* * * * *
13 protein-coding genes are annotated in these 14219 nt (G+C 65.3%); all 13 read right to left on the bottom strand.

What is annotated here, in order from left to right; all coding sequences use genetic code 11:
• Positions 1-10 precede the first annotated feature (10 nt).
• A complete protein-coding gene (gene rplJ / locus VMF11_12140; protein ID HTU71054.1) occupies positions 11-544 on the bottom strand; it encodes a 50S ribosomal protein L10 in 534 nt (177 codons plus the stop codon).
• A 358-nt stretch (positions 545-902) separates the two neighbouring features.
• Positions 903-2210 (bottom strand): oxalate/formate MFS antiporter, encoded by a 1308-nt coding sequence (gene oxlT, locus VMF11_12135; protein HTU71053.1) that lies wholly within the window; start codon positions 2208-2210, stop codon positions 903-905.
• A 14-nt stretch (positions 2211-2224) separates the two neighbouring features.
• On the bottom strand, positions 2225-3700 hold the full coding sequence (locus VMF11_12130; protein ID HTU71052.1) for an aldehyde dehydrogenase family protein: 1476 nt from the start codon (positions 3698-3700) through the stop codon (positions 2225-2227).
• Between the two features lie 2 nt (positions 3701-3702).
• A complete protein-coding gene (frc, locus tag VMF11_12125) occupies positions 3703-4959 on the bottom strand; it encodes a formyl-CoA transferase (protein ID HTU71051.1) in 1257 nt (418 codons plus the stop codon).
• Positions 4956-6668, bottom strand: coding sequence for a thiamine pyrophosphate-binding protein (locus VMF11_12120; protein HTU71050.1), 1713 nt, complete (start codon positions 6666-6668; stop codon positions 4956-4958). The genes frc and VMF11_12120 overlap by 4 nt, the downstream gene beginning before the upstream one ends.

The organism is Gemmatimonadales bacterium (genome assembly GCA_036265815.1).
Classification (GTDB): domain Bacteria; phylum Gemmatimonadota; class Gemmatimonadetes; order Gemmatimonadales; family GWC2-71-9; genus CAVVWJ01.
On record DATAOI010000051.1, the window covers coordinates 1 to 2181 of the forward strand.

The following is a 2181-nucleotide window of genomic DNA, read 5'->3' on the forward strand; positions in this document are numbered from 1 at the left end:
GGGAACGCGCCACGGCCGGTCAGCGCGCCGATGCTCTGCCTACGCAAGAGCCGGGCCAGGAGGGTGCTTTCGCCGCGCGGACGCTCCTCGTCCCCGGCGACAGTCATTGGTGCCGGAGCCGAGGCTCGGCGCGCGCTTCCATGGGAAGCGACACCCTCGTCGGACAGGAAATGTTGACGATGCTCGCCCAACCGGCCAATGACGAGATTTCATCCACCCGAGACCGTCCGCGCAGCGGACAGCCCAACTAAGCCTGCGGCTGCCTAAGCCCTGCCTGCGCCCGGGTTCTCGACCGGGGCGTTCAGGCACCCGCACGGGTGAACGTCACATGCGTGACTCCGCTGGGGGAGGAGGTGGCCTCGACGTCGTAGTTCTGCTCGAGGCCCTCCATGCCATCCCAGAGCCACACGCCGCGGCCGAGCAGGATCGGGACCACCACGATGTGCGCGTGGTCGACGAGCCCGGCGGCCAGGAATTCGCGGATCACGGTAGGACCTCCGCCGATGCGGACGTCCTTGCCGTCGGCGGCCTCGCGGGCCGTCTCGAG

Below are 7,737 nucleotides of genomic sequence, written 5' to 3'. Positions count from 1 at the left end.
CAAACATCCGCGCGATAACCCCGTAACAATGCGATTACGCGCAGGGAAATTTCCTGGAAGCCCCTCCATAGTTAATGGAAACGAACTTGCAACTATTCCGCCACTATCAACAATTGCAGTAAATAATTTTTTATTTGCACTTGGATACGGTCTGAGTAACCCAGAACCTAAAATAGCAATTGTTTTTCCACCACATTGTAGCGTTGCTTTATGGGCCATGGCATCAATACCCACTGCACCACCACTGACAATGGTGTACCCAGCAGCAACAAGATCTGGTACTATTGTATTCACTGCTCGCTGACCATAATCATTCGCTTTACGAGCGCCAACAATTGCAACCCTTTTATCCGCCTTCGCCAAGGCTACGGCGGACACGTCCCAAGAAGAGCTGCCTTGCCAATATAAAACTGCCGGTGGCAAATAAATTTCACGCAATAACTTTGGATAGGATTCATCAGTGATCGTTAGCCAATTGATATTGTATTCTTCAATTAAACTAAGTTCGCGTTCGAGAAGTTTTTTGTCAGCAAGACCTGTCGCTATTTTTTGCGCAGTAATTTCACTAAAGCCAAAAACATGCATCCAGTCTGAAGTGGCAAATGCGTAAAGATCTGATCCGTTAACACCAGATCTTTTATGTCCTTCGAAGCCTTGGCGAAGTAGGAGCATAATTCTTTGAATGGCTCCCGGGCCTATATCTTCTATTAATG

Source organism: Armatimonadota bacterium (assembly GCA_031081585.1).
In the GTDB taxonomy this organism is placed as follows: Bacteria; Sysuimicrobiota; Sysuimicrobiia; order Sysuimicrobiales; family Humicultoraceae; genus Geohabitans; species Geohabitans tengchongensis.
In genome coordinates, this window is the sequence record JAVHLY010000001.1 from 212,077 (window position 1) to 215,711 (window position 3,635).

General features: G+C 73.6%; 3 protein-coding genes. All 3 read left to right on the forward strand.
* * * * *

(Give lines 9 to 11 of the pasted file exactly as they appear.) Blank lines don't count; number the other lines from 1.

• Between the two features lie 2 nt (positions 3701-3702).
• A complete protein-coding gene (frc, locus tag VMF11_12125) occupies positions 3703-4959 on the bottom strand; it encodes a formyl-CoA transferase (protein ID HTU71051.1) in 1257 nt (418 codons plus the stop codon).
• Positions 4956-6668, bottom strand: coding sequence for a thiamine pyrophosphate-binding protein (locus VMF11_12120; protein HTU71050.1), 1713 nt, complete (start codon positions 6666-6668; stop codon positions 4956-4958). The genes frc and VMF11_12120 overlap by 4 nt, the downstream gene beginning before the upstream one ends.